In view of the disastrous consequences that have resulted from the failure of this general 
I have decided :
1. That he shall be immediately dismissed from the Army.
2. That while awaiting final elucidation of the failure of this German officer, no further decisions
will be made concerning the ultimate action which, in accordance with military tradition in
such cases, may have to be taken against him.

This is a suitable moment to describe briefly the further course of events in the 'Heim case', 
and to see what were the decisions made, in Hitler's words 'in accordance with military
tradition in such cases'.

The XXXXVIIIth Panzer Corps had just fought its way through to the Chir, when
Lieutenant-General Heim was recalled by radio to Hitler's headquarters.

The Commander-in-Chief  ofthe Army Group in Starobelsk,Colonel-General von Weichs,
'knew nothing' of the matter, and at Army High Command General Zeitzler 'had no idea what
it was all about'. Both men believed that there had been a misunderstanding. They certainly 
knew that Hitler was furious about something, but they could think of nothing with which he 
could reproach General Heim.

That there was no misunderstanding was only shown when Field-Marshal Keitel informed 
the thunderstruck commander of the Panzer Corps that he was dismissed from the Army, 
stripped him of his decorations, and had him flown to the Army prison at Moabit. 
After that, nothing more happened.

Lieutenant-General Heim was kept in solitary confinement until April 1943.He was neither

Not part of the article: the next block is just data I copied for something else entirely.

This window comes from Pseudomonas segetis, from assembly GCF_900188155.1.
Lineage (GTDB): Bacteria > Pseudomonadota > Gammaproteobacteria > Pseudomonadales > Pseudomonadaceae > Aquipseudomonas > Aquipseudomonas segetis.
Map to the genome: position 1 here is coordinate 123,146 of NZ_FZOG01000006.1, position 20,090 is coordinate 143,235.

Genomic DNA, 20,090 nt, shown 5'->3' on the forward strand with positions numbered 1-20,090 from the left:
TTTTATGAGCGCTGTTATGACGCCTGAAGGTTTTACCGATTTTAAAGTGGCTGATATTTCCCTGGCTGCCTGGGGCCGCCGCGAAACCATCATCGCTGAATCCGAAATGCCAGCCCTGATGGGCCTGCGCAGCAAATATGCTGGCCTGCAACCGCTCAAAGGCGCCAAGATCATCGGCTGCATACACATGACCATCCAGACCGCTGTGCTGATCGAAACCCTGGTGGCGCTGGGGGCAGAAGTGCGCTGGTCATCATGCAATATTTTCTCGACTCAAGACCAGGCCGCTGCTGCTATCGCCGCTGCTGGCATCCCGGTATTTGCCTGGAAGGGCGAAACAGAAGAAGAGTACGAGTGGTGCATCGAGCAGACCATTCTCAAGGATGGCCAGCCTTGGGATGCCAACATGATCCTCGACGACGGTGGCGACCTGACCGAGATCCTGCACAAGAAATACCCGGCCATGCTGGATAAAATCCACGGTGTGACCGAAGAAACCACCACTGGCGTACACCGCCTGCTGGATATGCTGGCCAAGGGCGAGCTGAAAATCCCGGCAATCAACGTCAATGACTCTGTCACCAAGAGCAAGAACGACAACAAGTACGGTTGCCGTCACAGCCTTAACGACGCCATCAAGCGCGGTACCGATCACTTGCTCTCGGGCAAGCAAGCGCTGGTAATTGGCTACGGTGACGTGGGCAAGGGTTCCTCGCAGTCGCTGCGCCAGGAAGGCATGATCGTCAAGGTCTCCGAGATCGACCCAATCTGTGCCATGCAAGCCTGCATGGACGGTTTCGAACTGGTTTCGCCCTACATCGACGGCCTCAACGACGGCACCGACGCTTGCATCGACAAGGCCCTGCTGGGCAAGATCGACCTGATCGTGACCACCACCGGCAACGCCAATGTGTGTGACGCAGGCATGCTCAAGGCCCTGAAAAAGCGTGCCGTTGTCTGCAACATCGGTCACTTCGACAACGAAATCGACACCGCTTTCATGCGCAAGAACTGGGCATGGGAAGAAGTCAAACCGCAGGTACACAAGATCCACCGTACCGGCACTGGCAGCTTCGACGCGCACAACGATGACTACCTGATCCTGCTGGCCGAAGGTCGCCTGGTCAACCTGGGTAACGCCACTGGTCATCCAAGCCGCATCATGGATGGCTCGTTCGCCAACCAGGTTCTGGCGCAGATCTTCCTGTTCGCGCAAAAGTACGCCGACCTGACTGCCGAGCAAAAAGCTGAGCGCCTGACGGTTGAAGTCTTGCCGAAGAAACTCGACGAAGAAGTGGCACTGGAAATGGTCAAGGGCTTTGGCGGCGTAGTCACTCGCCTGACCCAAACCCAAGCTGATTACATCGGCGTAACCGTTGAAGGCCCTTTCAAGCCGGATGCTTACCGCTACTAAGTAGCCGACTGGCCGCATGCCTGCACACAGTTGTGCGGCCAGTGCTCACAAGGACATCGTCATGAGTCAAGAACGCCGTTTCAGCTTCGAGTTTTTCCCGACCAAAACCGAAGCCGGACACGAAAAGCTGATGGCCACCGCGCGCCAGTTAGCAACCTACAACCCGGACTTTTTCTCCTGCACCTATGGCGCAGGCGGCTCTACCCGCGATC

charged, nor interrogated, nor tried, nor was the affair ever investigated. He was not
allowed to see anyone or to receive any letters. At the end of April he was transferred, 
without any reason being given, to the military hospital at Zehlendorf. Three months later the
'accused Heim' was informed that his dismissal from the Army had been cancelled, and that he
was to be placed on the retiredlist. There the matter seemed to rest.

Exactly a year later, in August 1944, Lieutenant-General (Retired) Heim was once again 
given a front-line command. He was made commander of the forces fighting a lost battle
at Boulogne. The 'decision in accordance with military tradition' had been made.

Generalleutnant Fedinand Heim

Sources : Stalingrad : Heinz Schröter

Heim was replaced by Major General Eberbach on November 29, 1942.
The same day Eberbach was wounded and was replaced by Major General Cramer,
commander of the "Schnellen Truppen".
December 5, 1942 General of Panzertroops von Knobelsdorff took over command of 
the XXXXVIII Army-Corps.